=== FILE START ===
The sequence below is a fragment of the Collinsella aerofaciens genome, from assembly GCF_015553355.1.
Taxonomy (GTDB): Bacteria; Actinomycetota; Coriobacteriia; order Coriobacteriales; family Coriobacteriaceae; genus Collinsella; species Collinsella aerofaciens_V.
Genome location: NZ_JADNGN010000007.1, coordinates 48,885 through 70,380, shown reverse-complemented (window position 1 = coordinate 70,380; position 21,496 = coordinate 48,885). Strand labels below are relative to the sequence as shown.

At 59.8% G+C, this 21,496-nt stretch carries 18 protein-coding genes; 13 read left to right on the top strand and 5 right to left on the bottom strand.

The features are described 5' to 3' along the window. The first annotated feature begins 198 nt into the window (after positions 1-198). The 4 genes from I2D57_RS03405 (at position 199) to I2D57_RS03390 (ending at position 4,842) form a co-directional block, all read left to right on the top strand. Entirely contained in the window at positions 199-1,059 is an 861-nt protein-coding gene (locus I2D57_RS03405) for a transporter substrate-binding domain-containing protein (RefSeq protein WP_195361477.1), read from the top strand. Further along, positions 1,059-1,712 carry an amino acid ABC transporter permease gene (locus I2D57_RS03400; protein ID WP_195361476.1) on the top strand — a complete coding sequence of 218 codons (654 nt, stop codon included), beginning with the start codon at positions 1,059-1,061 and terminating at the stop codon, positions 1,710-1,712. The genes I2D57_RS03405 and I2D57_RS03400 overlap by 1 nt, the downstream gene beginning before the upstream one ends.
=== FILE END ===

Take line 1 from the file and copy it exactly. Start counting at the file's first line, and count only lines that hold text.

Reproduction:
The sequence below is a fragment of the Collinsella aerofaciens genome, from assembly GCF_015553355.1.